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Community Project: Photoplay! Postcards by M.J. Bronstein

Artist M.J. Bronstein has created postcards using historic images from Penobscot Marine Museum’s photography collection. These postcards are designed for the museum visitor to be able to draw on them, adding to the historic photo. Each postcard becomes a unique creation for museum visitors to send to their friends.

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Behind the Scene: Why Postcards?

Penobscot Marine Museum’s photography collection was started with a group of Eastern Illustrating and Publishing Company postcard glass-plate negatives which were rescued from a flood and brought to Penobscot Marine Museum for preservation. Penobscot Marine Museum now has 50,000 of the company’s negatives, the largest Eastern Illustrating and Publishing Company collection under one roof, as well as several hundred additional postcard negatives, and around 4,000 postcards.

Collecting postcards, deltiology, is the third largest “collectible” hobby in the world. Sending postcards is enjoying resurgence. In 2005 a man in Portugal founded an organization called Postcrossing which allows people to exchange postcards worldwide. This website, www.postcrossing.com, now has over 570,000 participating members across 215 countries and in ten years, over 31 million postcards have been sent around the world.

Postcards are studied by sociologists and art historians. The Smithsonian Institution currently has an online postcards exhibit “Greetings From the Smithsonian”. In 2009 the Metropolitan Museum of Art exhibited a collection of postcards in “Walker Evans and the Picture Postcard,” and the Boston Museum of Fine Arts followed suit with “The Postcard Age: Selections From the Leonard A. Lauder Collection” in 2012.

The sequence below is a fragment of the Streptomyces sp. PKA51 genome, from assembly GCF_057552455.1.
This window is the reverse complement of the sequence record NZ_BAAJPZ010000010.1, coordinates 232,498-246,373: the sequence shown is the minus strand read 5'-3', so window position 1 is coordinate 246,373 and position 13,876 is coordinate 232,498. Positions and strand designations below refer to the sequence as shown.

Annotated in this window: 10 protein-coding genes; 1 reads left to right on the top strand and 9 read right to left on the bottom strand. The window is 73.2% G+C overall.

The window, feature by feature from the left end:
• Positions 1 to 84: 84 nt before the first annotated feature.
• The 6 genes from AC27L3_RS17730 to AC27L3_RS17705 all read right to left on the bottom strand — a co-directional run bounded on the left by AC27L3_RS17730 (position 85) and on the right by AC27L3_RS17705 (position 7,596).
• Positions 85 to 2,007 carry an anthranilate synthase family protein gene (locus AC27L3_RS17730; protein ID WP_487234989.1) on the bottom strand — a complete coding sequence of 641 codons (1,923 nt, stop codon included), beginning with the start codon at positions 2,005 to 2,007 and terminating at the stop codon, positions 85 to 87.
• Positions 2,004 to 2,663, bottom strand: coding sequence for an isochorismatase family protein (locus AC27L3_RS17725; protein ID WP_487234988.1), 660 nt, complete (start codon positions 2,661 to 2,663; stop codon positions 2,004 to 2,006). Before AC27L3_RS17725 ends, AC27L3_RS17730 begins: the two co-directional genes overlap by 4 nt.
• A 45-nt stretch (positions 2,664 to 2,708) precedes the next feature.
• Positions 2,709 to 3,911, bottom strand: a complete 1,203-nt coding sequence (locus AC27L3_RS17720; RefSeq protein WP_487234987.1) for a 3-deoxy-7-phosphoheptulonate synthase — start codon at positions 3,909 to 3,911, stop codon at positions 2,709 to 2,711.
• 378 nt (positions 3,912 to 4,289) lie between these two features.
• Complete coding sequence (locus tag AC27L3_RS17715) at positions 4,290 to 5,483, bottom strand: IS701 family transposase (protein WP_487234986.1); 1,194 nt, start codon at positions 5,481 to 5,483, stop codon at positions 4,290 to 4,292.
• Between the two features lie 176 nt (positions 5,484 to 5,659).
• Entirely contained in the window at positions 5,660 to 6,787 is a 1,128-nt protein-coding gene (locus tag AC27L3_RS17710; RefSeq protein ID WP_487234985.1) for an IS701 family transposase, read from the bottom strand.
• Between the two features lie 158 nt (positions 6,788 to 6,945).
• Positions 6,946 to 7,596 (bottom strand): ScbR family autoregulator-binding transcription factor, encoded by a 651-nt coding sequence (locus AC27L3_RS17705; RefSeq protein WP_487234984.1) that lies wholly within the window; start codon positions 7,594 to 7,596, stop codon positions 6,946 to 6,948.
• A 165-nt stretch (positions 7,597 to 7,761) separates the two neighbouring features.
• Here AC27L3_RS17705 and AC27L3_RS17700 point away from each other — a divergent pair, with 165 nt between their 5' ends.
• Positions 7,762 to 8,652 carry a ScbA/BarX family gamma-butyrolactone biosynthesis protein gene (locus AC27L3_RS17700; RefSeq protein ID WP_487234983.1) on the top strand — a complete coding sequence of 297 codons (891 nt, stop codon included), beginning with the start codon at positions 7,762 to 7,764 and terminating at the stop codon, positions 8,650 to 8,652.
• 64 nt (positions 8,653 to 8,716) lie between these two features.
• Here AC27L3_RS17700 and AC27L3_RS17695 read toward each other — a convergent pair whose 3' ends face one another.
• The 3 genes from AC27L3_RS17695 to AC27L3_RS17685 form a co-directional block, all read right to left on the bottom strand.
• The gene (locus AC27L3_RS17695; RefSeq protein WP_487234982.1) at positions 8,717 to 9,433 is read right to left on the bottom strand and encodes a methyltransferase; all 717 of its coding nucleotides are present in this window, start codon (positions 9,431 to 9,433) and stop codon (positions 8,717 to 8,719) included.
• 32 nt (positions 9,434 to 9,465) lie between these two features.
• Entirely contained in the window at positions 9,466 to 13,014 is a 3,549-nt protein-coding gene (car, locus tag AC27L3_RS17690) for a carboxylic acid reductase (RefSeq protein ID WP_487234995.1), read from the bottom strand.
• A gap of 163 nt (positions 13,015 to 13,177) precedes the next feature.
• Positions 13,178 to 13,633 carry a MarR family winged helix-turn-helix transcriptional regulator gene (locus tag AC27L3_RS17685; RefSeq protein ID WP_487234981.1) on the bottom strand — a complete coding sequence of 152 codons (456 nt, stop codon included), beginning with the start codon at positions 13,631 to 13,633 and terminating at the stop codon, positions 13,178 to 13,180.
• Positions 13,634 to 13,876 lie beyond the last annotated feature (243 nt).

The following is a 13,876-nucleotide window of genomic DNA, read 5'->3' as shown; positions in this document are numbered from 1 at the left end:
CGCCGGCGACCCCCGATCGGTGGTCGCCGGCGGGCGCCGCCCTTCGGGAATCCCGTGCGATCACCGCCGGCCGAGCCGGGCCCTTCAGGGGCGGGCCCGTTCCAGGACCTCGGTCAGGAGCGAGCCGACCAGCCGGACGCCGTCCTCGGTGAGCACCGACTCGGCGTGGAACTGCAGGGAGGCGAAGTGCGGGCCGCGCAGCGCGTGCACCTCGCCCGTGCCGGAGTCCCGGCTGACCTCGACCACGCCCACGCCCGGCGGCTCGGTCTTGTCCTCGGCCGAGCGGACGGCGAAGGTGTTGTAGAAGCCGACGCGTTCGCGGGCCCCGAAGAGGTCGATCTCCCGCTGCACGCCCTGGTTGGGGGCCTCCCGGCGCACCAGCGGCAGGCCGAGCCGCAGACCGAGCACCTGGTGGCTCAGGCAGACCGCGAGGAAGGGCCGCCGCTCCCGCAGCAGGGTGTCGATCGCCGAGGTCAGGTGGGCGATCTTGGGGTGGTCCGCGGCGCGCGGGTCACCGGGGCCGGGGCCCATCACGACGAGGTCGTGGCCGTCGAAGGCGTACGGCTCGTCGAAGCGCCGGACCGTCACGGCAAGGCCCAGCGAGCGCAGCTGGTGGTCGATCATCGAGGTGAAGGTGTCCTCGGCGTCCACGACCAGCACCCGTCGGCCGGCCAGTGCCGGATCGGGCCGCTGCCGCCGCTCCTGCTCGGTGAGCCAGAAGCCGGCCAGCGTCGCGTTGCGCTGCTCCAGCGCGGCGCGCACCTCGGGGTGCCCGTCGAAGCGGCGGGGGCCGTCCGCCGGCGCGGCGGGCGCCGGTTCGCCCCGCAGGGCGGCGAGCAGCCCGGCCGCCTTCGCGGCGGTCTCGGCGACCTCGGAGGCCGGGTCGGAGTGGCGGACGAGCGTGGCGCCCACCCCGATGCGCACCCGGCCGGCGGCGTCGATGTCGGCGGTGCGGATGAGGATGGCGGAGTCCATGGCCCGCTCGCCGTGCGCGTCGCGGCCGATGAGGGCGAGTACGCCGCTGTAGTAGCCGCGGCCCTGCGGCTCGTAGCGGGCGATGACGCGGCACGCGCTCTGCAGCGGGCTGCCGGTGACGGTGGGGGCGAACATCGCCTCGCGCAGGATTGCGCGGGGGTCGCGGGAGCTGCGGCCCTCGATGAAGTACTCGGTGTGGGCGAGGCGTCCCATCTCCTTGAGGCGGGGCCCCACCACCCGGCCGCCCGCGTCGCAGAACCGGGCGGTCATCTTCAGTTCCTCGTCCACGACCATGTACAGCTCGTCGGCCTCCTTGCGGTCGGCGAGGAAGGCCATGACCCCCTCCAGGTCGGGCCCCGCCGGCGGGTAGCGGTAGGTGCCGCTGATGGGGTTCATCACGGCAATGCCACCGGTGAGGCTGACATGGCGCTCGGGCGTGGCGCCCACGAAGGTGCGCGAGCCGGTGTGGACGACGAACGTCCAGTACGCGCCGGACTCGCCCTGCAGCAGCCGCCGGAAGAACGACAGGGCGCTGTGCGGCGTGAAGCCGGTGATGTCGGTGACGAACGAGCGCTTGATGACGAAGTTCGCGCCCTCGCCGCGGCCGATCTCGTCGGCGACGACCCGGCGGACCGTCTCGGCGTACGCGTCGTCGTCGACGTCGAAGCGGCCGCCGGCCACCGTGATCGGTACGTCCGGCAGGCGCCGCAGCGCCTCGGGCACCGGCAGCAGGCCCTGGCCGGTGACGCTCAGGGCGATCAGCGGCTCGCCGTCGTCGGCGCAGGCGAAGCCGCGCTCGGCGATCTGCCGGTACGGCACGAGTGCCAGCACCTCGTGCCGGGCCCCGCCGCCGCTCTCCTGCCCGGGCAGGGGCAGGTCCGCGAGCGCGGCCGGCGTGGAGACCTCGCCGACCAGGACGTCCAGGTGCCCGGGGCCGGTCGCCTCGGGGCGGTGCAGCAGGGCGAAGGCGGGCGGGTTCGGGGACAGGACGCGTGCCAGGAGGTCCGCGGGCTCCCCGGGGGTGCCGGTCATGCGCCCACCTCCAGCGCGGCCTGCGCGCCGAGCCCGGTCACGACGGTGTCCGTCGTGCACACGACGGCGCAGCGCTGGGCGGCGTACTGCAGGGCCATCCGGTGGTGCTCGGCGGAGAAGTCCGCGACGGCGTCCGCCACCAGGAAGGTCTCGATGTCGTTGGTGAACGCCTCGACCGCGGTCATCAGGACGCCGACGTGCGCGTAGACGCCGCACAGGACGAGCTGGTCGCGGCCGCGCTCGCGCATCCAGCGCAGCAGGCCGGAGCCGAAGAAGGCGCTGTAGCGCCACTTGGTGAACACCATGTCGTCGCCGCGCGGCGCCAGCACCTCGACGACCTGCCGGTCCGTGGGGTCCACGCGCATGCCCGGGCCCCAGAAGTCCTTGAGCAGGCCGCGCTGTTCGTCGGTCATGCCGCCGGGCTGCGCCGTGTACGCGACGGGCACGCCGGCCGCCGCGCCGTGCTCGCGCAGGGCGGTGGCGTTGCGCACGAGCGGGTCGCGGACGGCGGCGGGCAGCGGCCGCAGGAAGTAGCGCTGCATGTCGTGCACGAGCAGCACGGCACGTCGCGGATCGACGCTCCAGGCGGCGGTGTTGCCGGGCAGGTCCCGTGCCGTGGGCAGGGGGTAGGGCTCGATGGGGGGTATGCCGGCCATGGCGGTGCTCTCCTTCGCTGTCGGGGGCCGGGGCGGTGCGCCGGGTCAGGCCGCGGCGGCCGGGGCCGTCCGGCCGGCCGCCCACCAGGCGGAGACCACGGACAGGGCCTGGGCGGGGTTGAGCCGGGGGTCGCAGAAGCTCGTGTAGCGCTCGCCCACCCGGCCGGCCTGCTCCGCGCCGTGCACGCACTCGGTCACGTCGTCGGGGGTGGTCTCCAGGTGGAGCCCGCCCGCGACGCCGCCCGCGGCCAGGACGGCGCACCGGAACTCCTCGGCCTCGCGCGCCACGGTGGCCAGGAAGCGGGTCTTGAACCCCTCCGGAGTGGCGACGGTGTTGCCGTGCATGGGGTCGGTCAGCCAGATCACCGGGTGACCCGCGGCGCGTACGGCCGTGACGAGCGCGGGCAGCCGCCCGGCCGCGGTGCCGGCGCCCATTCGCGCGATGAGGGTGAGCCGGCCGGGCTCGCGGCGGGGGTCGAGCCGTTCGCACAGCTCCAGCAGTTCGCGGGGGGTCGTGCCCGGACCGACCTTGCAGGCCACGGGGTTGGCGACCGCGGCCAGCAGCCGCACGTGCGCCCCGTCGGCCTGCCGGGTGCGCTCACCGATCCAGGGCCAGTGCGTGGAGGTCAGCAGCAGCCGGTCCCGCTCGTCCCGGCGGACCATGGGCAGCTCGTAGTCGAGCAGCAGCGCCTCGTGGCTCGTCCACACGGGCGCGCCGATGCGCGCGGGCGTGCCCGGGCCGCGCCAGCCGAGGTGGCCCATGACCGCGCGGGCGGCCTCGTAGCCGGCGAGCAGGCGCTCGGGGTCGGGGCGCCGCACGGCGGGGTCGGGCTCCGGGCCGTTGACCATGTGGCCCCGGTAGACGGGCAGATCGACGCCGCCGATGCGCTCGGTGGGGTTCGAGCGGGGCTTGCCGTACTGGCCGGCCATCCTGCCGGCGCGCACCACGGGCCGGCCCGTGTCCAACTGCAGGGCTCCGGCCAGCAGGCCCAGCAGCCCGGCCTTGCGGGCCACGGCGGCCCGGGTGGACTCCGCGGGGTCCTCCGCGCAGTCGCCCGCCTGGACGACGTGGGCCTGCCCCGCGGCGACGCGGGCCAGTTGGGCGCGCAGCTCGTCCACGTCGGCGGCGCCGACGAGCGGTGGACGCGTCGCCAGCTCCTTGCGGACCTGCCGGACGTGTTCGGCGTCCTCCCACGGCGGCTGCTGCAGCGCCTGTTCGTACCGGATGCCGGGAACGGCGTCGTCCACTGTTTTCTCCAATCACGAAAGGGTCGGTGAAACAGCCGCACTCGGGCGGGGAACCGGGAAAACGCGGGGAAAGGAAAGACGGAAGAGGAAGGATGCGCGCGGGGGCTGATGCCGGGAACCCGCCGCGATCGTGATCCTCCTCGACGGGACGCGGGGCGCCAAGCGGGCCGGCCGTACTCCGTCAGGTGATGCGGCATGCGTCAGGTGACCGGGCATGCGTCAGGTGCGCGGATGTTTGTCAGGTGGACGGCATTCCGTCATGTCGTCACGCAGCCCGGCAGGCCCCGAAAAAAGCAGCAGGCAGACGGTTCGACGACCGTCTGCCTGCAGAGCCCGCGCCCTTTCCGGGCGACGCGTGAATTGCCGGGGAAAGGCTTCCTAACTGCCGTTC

Maine’s Largest Pinhole Camera

People check out the giant camera obsura constructed on at the Penobscot Marine Museum in Searsport.  When the camera is complete, several people will be able to go inside to experience how the image is projected inside real-life cameras.   Gabor Degre | BDN

People check out the giant camera obsura constructed on at the Penobscot Marine Museum in Searsport. When the camera is complete, several people will be able to go inside to experience how the image is projected inside real-life cameras. Gabor Degre | BDN

Photos and Text by Gabor Degre of The Bangor Daily News

Did you ever wonder how cameras work? With the marvel of digital equipment, it seems almost like magic. You push a button and the image appears instantly. Photo archivists with the Penobscot Marine MuseumKevin Johnson and Matt Wheeler came up with the idea of having a very large camera obscura built, allowing people to walk inside to experience first hand how the image is created and the basic concept of how cameras work.

Kevin Johnson (right) and Matt Wheeler photo archivists at the Penobscot Marine Museum pose for a portrait with a giant camera obsura that is constructed on the lawn of the Penobscot Marine Museum in Searsport. Gabor Degre | BDN

Kevin Johnson (right) and Matt Wheeler photo archivists at the Penobscot Marine Museum pose for a portrait with a giant camera obsura that is constructed on the lawn of the Penobscot Marine Museum in Searsport. Gabor Degre | BDN

The first written record about viewing an image like that dates back roughly 2,400 years in China. Later, Aristotle wrote about the use of the principal of the camera obscura , while observing a partial solar eclipse. In the 13th century Leonardo da Vinci gave a detailed description, and using a pinhole camera, in the mid-1820’s Joseph Niepce, a French inventor, captured the first known photograph on bitumen-coated metal plate.

You might be surprised that the principal of the camera remains the same today. With the advancement of technology, pinholes were replaced by lenses made of very high quality glass, to project a tack-sharp image. The recording of that image also went through several changes and now a computer captures the image with the aid of sensors, that replaced the light sensitive materials.

Read the full story at the Bangor Daily News.